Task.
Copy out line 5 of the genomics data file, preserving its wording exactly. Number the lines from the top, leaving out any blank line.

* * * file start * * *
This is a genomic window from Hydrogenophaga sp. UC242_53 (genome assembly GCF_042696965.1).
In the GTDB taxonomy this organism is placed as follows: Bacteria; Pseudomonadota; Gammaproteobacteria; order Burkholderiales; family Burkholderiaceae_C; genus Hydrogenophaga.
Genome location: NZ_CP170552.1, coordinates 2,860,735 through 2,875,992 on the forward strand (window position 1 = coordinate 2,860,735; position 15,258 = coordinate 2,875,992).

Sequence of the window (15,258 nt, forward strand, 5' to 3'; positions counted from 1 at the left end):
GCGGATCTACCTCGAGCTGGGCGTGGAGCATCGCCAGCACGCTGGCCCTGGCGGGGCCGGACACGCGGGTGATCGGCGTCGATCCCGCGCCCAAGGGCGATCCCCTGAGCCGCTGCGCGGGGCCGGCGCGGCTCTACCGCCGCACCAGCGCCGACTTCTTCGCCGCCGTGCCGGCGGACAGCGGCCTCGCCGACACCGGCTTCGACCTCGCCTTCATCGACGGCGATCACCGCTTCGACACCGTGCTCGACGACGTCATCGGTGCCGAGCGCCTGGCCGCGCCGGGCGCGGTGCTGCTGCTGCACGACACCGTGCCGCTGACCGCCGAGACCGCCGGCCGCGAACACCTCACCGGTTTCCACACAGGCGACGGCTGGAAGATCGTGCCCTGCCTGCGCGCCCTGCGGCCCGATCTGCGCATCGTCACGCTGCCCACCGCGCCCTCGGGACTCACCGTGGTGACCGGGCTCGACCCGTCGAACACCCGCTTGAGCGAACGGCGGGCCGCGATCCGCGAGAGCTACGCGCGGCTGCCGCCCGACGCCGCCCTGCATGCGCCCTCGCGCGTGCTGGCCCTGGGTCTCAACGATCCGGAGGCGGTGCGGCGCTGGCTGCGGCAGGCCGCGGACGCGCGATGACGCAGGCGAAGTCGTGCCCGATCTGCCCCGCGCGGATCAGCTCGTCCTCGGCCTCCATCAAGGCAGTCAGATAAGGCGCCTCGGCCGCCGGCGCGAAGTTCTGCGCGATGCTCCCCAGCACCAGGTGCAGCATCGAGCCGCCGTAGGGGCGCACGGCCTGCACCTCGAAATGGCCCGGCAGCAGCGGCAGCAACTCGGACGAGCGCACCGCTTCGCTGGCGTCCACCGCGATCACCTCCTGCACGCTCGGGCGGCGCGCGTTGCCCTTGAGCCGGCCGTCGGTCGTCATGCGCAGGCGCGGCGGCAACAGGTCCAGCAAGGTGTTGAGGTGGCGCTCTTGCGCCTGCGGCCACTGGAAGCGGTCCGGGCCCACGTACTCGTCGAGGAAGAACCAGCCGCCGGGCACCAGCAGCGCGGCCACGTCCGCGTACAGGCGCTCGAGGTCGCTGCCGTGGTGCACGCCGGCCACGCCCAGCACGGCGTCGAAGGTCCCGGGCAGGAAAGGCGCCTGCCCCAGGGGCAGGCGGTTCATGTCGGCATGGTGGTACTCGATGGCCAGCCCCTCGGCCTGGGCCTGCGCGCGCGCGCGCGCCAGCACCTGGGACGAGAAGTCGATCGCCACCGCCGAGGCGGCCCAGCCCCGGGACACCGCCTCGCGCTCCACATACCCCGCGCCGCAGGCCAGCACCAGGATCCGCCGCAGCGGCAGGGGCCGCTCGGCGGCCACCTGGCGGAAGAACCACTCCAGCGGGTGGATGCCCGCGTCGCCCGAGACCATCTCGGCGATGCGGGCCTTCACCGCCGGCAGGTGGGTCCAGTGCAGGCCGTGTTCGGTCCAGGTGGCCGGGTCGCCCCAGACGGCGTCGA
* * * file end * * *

GCGGATCTACCTCGAGCTGGGCGTGGAGCATCGCCAGCACGCTGGCCCTGGCGGGGCCGGACACGCGGGTGATCGGCGTCGATCCCGCGCCCAAGGGCGATCCCCTGAGCCGCTGCGCGGGGCCGGCGCGGCTCTACCGCCGCACCAGCGCCGACTTCTTCGCCGCCGTGCCGGCGGACAGCGGCCTCGCCGACACCGGCTTCGACCTCGCCTTCATCGACGGCGATCACCGCTTCGACACCGTGCTCGACGACGTCATCGGTGCCGAGCGCCTGGCCGCGCCGGGCGCGGTGCTGCTGCTGCACGACACCGTGCCGCTGACCGCCGAGACCGCCGGCCGCGAACACCTCACCGGTTTCCACACAGGCGACGGCTGGAAGATCGTGCCCTGCCTGCGCGCCCTGCGGCCCGATCTGCGCATCGTCACGCTGCCCACCGCGCCCTCGGGACTCACCGTGGTGACCGGGCTCGACCCGTCGAACACCCGCTTGAGCGAACGGCGGGCCGCGATCCGCGAGAGCTACGCGCGGCTGCCGCCCGACGCCGCCCTGCATGCGCCCTCGCGCGTGCTGGCCCTGGGTCTCAACGATCCGGAGGCGGTGCGGCGCTGGCTGCGGCAGGCCGCGGACGCGCGATGACGCAGGCGAAGTCGTGCCCGATCTGCCCCGCGCGGATCAGCTCGTCCTCGGCCTCCATCAAGGCAGTCAGATAAGGCGCCTCGGCCGCCGGCGCGAAGTTCTGCGCGATGCTCCCCAGCACCAGGTGCAGCATCGAGCCGCCGTAGGGGCGCACGGCCTGCACCTCGAAATGGCCCGGCAGCAGCGGCAGCAACTCGGACGAGCGCACCGCTTCGCTGGCGTCCACCGCGATCACCTCCTGCACGCTCGGGCGGCGCGCGTTGCCCTTGAGCCGGCCGTCGGTCGTCATGCGCAGGCGCGGCGGCAACAGGTCCAGCAAGGTGTTGAGGTGGCGCTCTTGCGCCTGCGGCCACTGGAAGCGGTCCGGGCCCACGTACTCGTCGAGGAAGAACCAGCCGCCGGGCACCAGCAGCGCGGCCACGTCCGCGTACAGGCGCTCGAGGTCGCTGCCGTGGTGCACGCCGGCCACGCCCAGCACGGCGTCGAAGGTCCCGGGCAGGAAAGGCGCCTGCCCCAGGGGCAGGCGGTTCATGTCGGCATGGTGGTACTCGATGGCCAGCCCCTCGGCCTGGGCCTGCGCGCGCGCGCGCGCCAGCACCTGGGACGAGAAGTCGATCGCCACCGCCGAGGCGGCCCAGCCCCGGGACACCGCCTCGCGCTCCACATACCCCGCGCCGCAGGCCAGCACCAGGATCCGCCGCAGCGGCAGGGGCCGCTCGGCGGCCACCTGGCGGAAGAACCACTCCAGCGGGTGGATGCCCGCGTCGCCCGAGACCATCTCGGCGATGCGGGCCTTCACCGCCGGCAGGTGGGTCCAGTGCAGGCCGTGTTCGGTCCAGGTGGCCGGGTCGCCCCAGACGGCGTCGA